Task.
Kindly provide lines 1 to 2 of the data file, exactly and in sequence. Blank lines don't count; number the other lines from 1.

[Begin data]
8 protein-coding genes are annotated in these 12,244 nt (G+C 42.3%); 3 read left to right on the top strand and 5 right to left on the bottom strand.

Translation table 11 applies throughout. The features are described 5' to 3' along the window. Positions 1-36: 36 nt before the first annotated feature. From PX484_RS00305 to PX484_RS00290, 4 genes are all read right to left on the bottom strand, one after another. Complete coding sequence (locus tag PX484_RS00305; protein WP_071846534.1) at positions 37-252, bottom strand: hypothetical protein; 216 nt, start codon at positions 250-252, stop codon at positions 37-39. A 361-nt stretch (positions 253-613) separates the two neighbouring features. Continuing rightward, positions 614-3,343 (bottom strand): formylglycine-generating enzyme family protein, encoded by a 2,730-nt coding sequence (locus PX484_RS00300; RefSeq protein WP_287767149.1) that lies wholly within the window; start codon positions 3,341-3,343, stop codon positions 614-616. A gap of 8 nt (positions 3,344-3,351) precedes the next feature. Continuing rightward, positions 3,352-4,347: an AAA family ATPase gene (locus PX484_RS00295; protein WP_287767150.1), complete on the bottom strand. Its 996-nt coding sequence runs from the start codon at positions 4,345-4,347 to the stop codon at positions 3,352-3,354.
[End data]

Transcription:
8 protein-coding genes are annotated in these 12,244 nt (G+C 42.3%); 3 read left to right on the top strand and 5 right to left on the bottom strand.

Translation table 11 applies throughout. The features are described 5' to 3' along the window. Positions 1-36: 36 nt before the first annotated feature. From PX484_RS00305 to PX484_RS00290, 4 genes are all read right to left on the bottom strand, one after another. Complete coding sequence (locus tag PX484_RS00305; protein WP_071846534.1) at positions 37-252, bottom strand: hypothetical protein; 216 nt, start codon at positions 250-252, stop codon at positions 37-39. A 361-nt stretch (positions 253-613) separates the two neighbouring features. Continuing rightward, positions 614-3,343 (bottom strand): formylglycine-generating enzyme family protein, encoded by a 2,730-nt coding sequence (locus PX484_RS00300; RefSeq protein WP_287767149.1) that lies wholly within the window; start codon positions 3,341-3,343, stop codon positions 614-616. A gap of 8 nt (positions 3,344-3,351) precedes the next feature. Continuing rightward, positions 3,352-4,347: an AAA family ATPase gene (locus PX484_RS00295; protein WP_287767150.1), complete on the bottom strand. Its 996-nt coding sequence runs from the start codon at positions 4,345-4,347 to the stop codon at positions 3,352-3,354.